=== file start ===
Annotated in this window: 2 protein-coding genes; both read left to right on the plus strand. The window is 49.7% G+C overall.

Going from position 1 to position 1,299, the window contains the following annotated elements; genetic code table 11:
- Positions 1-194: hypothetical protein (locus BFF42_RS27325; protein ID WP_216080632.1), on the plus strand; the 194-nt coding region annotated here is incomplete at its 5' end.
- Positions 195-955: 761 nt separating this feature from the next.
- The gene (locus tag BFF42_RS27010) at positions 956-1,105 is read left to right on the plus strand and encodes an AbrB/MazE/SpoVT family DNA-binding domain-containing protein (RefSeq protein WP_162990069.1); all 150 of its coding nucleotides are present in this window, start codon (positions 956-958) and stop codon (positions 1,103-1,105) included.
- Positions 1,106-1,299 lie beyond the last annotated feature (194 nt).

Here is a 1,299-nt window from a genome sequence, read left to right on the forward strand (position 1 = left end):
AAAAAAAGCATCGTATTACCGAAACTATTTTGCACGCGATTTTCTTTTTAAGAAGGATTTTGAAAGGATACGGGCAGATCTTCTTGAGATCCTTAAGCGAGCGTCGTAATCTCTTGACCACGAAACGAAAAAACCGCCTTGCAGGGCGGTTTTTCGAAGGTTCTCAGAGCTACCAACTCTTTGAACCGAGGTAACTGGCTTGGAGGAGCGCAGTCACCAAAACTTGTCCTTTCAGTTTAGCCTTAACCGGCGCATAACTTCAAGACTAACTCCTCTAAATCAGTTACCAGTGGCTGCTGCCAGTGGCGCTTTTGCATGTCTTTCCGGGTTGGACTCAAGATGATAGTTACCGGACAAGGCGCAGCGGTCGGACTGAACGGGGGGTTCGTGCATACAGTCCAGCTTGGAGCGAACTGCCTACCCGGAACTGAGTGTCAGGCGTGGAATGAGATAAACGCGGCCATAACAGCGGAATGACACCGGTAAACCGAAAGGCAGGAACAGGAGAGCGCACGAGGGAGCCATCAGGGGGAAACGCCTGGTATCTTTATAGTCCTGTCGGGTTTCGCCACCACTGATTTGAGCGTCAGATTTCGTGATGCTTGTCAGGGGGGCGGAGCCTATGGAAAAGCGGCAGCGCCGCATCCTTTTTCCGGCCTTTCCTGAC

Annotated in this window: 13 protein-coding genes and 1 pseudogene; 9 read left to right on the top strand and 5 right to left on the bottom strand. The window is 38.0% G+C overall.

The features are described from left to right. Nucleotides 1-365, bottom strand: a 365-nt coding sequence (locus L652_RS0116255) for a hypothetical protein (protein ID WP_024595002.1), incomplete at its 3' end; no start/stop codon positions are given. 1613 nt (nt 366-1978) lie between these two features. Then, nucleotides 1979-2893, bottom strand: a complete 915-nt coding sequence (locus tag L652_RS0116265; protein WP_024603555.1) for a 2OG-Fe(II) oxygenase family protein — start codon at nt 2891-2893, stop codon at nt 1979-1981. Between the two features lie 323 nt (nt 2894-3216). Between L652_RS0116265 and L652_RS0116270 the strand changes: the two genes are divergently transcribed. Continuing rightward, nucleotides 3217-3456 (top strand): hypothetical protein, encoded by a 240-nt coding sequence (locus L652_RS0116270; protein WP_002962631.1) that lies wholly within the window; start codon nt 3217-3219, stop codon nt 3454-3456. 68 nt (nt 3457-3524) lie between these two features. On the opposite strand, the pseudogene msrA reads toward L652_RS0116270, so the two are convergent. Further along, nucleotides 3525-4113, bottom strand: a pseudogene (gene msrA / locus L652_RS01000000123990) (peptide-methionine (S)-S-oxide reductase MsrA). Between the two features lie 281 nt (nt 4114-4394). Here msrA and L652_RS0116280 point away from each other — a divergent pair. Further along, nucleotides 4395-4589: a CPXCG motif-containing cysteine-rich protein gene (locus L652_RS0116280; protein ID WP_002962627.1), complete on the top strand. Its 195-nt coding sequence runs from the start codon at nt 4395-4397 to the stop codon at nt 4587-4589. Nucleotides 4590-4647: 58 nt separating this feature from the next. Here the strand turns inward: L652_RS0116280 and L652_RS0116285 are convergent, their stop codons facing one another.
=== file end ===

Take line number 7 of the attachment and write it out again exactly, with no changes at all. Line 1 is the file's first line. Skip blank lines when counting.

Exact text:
Here is a 1,299-nt window from a genome sequence, read left to right on the forward strand (position 1 = left end):